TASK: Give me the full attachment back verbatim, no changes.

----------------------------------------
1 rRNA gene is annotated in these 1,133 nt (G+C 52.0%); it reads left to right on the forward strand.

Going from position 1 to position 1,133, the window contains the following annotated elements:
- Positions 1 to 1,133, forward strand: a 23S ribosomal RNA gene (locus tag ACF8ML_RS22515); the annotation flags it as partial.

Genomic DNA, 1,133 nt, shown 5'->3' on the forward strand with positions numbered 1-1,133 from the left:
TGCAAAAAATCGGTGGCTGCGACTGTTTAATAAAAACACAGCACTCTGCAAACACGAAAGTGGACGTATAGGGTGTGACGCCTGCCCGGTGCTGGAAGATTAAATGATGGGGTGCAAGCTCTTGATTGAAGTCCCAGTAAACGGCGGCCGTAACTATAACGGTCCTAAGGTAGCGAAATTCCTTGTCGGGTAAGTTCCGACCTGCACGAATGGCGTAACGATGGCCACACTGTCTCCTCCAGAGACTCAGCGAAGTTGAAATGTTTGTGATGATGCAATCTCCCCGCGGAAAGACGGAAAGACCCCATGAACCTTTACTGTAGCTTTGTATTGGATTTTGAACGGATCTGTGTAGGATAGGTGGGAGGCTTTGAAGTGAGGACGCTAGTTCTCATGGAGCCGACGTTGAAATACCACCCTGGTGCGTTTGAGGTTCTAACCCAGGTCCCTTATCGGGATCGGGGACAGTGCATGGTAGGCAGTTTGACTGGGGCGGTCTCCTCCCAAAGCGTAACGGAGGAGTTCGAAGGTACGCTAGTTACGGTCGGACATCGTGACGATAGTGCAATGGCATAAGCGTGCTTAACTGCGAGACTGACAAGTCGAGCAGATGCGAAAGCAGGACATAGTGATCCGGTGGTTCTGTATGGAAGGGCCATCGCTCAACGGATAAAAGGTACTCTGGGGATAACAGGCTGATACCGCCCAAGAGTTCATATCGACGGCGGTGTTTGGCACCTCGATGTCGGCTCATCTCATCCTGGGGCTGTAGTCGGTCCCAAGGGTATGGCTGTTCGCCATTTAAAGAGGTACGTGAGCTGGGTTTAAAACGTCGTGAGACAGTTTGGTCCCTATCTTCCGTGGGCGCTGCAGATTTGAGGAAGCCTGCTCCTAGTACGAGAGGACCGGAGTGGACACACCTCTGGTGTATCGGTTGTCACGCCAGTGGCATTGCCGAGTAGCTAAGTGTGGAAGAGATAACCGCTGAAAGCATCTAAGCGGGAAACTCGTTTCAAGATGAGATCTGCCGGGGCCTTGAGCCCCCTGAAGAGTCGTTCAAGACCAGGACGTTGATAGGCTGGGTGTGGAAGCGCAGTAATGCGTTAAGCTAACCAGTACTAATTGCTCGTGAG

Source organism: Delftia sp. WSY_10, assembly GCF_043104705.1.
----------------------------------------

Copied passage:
1 rRNA gene is annotated in these 1,133 nt (G+C 52.0%); it reads left to right on the forward strand.

Going from position 1 to position 1,133, the window contains the following annotated elements:
- Positions 1 to 1,133, forward strand: a 23S ribosomal RNA gene (locus tag ACF8ML_RS22515); the annotation flags it as partial.

Genomic DNA, 1,133 nt, shown 5'->3' on the forward strand with positions numbered 1-1,133 from the left:
TGCAAAAAATCGGTGGCTGCGACTGTTTAATAAAAACACAGCACTCTGCAAACACGAAAGTGGACGTATAGGGTGTGACGCCTGCCCGGTGCTGGAAGATTAAATGATGGGGTGCAAGCTCTTGATTGAAGTCCCAGTAAACGGCGGCCGTAACTATAACGGTCCTAAGGTAGCGAAATTCCTTGTCGGGTAAGTTCCGACCTGCACGAATGGCGTAACGATGGCCACACTGTCTCCTCCAGAGACTCAGCGAAGTTGAAATGTTTGTGATGATGCAATCTCCCCGCGGAAAGACGGAAAGACCCCATGAACCTTTACTGTAGCTTTGTATTGGATTTTGAACGGATCTGTGTAGGATAGGTGGGAGGCTTTGAAGTGAGGACGCTAGTTCTCATGGAGCCGACGTTGAAATACCACCCTGGTGCGTTTGAGGTTCTAACCCAGGTCCCTTATCGGGATCGGGGACAGTGCATGGTAGGCAGTTTGACTGGGGCGGTCTCCTCCCAAAGCGTAACGGAGGAGTTCGAAGGTACGCTAGTTACGGTCGGACATCGTGACGATAGTGCAATGGCATAAGCGTGCTTAACTGCGAGACTGACAAGTCGAGCAGATGCGAAAGCAGGACATAGTGATCCGGTGGTTCTGTATGGAAGGGCCATCGCTCAACGGATAAAAGGTACTCTGGGGATAACAGGCTGATACCGCCCAAGAGTTCATATCGACGGCGGTGTTTGGCACCTCGATGTCGGCTCATCTCATCCTGGGGCTGTAGTCGGTCCCAAGGGTATGGCTGTTCGCCATTTAAAGAGGTACGTGAGCTGGGTTTAAAACGTCGTGAGACAGTTTGGTCCCTATCTTCCGTGGGCGCTGCAGATTTGAGGAAGCCTGCTCCTAGTACGAGAGGACCGGAGTGGACACACCTCTGGTGTATCGGTTGTCACGCCAGTGGCATTGCCGAGTAGCTAAGTGTGGAAGAGATAACCGCTGAAAGCATCTAAGCGGGAAACTCGTTTCAAGATGAGATCTGCCGGGGCCTTGAGCCCCCTGAAGAGTCGTTCAAGACCAGGACGTTGATAGGCTGGGTGTGGAAGCGCAGTAATGCGTTAAGCTAACCAGTACTAATTGCTCGTGAG

Source organism: Delftia sp. WSY_10, assembly GCF_043104705.1.